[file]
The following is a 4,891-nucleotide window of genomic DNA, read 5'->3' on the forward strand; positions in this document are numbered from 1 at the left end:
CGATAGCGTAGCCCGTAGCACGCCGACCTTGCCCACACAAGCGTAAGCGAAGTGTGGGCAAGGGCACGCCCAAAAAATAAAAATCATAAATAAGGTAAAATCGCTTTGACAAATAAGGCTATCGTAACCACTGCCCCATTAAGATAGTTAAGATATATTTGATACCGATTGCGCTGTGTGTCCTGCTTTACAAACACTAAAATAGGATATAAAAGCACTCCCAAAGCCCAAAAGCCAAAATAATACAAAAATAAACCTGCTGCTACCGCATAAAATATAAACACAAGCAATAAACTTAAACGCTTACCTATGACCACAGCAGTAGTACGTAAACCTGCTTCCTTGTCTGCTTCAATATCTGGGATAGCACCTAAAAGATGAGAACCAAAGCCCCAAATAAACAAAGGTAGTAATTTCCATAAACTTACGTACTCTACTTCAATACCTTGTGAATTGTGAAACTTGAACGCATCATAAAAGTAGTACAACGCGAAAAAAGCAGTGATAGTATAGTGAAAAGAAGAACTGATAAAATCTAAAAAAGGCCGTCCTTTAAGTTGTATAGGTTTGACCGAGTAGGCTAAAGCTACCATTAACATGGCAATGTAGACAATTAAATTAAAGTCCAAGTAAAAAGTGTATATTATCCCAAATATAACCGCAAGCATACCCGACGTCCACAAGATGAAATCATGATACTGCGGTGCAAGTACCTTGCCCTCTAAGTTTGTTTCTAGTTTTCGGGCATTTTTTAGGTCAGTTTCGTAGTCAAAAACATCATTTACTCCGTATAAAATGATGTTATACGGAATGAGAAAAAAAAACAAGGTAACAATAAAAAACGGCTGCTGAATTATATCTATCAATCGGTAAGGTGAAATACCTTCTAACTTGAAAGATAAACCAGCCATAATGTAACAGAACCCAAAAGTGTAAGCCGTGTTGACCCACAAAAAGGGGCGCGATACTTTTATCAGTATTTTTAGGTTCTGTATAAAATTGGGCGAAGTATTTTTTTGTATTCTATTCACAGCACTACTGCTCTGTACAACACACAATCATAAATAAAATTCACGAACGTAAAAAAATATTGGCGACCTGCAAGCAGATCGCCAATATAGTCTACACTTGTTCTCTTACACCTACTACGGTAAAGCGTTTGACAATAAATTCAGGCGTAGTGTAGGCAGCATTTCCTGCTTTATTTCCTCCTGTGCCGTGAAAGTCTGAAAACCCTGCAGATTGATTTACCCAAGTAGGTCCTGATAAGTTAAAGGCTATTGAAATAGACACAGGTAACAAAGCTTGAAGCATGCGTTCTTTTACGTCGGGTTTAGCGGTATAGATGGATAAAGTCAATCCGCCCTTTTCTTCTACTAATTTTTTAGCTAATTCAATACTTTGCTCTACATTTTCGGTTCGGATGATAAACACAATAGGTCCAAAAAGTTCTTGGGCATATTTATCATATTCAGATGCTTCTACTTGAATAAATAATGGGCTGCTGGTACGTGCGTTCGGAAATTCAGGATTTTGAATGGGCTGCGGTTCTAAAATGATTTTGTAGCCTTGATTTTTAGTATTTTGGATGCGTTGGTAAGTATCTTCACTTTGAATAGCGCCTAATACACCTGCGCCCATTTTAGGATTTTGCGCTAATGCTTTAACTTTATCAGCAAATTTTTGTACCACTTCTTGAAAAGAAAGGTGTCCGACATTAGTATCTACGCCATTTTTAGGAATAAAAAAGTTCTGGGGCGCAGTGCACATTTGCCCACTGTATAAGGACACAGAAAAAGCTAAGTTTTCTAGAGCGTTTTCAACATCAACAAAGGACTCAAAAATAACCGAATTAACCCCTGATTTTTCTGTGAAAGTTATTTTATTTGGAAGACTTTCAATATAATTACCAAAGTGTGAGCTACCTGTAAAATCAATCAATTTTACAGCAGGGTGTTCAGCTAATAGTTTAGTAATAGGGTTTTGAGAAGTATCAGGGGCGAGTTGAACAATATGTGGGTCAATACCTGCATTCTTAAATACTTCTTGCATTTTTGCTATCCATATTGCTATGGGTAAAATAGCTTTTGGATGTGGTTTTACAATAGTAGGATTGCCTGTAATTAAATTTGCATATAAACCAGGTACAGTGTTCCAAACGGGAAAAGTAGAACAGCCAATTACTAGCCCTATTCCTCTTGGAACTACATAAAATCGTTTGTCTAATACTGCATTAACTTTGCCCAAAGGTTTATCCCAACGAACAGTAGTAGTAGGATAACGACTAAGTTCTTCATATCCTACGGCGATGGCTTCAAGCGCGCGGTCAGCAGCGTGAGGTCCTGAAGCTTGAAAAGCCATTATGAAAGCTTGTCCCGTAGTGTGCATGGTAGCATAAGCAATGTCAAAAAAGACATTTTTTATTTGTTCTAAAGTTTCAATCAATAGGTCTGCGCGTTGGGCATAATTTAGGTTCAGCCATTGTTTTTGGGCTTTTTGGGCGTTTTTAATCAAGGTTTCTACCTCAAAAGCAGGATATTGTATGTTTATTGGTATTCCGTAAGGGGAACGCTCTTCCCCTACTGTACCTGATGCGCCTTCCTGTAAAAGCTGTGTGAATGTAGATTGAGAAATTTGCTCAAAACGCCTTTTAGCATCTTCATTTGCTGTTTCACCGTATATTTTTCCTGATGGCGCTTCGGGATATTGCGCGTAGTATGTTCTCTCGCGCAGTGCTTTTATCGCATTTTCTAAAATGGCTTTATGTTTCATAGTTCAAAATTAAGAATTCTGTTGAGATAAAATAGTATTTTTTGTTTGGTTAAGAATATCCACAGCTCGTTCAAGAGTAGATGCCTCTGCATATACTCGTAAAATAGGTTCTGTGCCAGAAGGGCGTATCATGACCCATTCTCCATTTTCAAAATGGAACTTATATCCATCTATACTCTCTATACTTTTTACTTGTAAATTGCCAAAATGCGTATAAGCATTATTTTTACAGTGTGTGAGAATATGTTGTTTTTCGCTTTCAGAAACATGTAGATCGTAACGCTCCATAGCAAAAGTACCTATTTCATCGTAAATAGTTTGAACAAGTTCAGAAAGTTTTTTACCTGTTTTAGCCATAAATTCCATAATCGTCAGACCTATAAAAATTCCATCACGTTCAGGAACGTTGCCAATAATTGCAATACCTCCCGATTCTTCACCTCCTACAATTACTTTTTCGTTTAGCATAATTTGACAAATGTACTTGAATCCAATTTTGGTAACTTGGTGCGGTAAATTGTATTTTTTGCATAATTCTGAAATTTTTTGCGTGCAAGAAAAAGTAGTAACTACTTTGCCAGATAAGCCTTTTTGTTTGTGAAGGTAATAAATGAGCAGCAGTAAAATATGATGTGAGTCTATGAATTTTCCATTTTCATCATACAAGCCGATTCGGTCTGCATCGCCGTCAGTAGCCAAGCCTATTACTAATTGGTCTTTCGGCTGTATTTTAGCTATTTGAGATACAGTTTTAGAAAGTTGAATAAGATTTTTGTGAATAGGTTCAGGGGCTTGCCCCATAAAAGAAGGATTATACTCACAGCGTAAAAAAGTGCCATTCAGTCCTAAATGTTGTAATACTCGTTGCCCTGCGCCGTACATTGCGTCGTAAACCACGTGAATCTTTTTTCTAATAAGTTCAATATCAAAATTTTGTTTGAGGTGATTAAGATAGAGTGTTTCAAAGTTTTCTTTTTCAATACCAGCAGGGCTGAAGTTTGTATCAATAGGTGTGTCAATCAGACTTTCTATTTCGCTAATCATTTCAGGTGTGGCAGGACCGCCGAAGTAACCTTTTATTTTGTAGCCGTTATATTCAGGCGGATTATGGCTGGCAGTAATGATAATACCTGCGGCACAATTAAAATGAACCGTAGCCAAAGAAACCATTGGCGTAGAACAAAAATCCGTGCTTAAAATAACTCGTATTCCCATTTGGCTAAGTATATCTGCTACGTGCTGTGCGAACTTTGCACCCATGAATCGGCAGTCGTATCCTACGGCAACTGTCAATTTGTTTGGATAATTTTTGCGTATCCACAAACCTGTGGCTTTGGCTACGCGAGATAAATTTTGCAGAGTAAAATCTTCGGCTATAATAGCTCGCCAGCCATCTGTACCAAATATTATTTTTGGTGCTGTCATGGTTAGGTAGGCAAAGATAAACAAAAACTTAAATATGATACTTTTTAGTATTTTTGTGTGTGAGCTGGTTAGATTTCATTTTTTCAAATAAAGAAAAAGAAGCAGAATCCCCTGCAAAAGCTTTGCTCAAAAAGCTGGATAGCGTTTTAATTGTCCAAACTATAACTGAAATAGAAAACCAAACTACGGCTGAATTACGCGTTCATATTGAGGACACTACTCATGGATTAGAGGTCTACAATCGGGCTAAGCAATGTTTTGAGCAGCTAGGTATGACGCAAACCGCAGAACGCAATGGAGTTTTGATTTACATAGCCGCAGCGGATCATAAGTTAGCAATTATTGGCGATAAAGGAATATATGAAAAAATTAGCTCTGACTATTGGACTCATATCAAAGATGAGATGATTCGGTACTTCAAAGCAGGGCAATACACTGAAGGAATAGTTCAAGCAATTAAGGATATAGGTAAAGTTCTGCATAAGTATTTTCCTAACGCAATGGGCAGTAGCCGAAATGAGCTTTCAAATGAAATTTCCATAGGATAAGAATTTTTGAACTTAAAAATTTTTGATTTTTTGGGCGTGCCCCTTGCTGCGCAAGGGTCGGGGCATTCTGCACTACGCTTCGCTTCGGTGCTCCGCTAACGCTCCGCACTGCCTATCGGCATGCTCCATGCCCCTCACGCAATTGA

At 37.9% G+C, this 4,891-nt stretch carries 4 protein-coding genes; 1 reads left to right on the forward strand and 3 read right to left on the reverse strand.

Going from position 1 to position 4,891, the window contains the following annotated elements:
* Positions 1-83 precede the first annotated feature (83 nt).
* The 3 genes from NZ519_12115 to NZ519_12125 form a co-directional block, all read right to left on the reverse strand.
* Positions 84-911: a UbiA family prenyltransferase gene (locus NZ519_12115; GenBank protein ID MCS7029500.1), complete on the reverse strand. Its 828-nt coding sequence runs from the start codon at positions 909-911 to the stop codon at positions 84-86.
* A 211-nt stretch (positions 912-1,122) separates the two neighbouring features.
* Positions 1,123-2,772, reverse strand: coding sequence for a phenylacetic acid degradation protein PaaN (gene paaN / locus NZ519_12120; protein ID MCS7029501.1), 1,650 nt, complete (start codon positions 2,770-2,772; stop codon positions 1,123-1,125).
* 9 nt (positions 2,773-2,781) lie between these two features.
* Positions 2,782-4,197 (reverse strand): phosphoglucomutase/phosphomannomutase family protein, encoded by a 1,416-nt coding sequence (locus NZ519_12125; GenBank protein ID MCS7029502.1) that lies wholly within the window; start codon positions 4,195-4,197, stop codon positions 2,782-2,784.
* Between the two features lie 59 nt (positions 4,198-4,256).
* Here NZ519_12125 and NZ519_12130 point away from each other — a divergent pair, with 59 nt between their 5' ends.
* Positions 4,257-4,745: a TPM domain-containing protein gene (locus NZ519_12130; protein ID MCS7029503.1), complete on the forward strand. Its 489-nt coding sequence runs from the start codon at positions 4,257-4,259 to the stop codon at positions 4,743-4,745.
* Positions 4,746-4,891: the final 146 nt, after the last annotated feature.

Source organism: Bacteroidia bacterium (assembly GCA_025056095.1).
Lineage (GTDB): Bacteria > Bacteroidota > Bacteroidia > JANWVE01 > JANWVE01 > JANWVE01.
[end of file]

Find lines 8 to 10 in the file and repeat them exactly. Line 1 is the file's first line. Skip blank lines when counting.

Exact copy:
* A 211-nt stretch (positions 912-1,122) separates the two neighbouring features.
* Positions 1,123-2,772, reverse strand: coding sequence for a phenylacetic acid degradation protein PaaN (gene paaN / locus NZ519_12120; protein ID MCS7029501.1), 1,650 nt, complete (start codon positions 2,770-2,772; stop codon positions 1,123-1,125).
* 9 nt (positions 2,773-2,781) lie between these two features.